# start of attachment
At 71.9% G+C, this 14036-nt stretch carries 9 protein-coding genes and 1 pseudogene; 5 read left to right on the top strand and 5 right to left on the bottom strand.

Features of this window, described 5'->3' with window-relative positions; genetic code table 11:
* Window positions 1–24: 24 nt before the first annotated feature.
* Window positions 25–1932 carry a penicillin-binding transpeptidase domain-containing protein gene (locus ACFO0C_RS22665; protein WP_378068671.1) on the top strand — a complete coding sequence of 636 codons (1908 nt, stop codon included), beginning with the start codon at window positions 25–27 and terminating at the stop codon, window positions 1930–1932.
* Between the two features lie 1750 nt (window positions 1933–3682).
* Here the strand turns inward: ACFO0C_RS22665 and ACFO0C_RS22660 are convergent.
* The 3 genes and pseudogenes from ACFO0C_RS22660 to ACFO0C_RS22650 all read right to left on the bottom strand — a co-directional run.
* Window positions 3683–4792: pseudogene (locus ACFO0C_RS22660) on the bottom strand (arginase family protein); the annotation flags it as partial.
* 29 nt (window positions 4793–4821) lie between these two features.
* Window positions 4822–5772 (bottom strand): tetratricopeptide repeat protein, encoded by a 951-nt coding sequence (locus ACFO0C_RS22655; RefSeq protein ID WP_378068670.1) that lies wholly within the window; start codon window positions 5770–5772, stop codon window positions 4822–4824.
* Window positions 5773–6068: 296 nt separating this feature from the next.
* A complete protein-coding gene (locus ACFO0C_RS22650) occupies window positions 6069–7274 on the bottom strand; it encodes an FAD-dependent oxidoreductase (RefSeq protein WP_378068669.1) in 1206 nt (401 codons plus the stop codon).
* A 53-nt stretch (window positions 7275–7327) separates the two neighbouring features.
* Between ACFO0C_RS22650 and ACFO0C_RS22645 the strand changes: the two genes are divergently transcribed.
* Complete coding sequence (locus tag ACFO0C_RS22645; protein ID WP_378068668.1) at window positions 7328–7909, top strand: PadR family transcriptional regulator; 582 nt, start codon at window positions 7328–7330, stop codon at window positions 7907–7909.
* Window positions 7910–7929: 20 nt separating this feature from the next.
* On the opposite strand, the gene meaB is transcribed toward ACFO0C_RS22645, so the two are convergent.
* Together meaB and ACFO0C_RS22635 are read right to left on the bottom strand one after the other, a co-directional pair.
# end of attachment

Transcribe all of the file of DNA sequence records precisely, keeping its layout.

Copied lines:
At 71.9% G+C, this 14036-nt stretch carries 9 protein-coding genes and 1 pseudogene; 5 read left to right on the top strand and 5 right to left on the bottom strand.

Features of this window, described 5'->3' with window-relative positions; genetic code table 11:
* Window positions 1–24: 24 nt before the first annotated feature.
* Window positions 25–1932 carry a penicillin-binding transpeptidase domain-containing protein gene (locus ACFO0C_RS22665; protein WP_378068671.1) on the top strand — a complete coding sequence of 636 codons (1908 nt, stop codon included), beginning with the start codon at window positions 25–27 and terminating at the stop codon, window positions 1930–1932.
* Between the two features lie 1750 nt (window positions 1933–3682).
* Here the strand turns inward: ACFO0C_RS22665 and ACFO0C_RS22660 are convergent.
* The 3 genes and pseudogenes from ACFO0C_RS22660 to ACFO0C_RS22650 all read right to left on the bottom strand — a co-directional run.
* Window positions 3683–4792: pseudogene (locus ACFO0C_RS22660) on the bottom strand (arginase family protein); the annotation flags it as partial.
* 29 nt (window positions 4793–4821) lie between these two features.
* Window positions 4822–5772 (bottom strand): tetratricopeptide repeat protein, encoded by a 951-nt coding sequence (locus ACFO0C_RS22655; RefSeq protein ID WP_378068670.1) that lies wholly within the window; start codon window positions 5770–5772, stop codon window positions 4822–4824.
* Window positions 5773–6068: 296 nt separating this feature from the next.
* A complete protein-coding gene (locus ACFO0C_RS22650) occupies window positions 6069–7274 on the bottom strand; it encodes an FAD-dependent oxidoreductase (RefSeq protein WP_378068669.1) in 1206 nt (401 codons plus the stop codon).
* A 53-nt stretch (window positions 7275–7327) separates the two neighbouring features.
* Between ACFO0C_RS22650 and ACFO0C_RS22645 the strand changes: the two genes are divergently transcribed.
* Complete coding sequence (locus tag ACFO0C_RS22645; protein ID WP_378068668.1) at window positions 7328–7909, top strand: PadR family transcriptional regulator; 582 nt, start codon at window positions 7328–7330, stop codon at window positions 7907–7909.
* Window positions 7910–7929: 20 nt separating this feature from the next.
* On the opposite strand, the gene meaB is transcribed toward ACFO0C_RS22645, so the two are convergent.
* Together meaB and ACFO0C_RS22635 are read right to left on the bottom strand one after the other, a co-directional pair.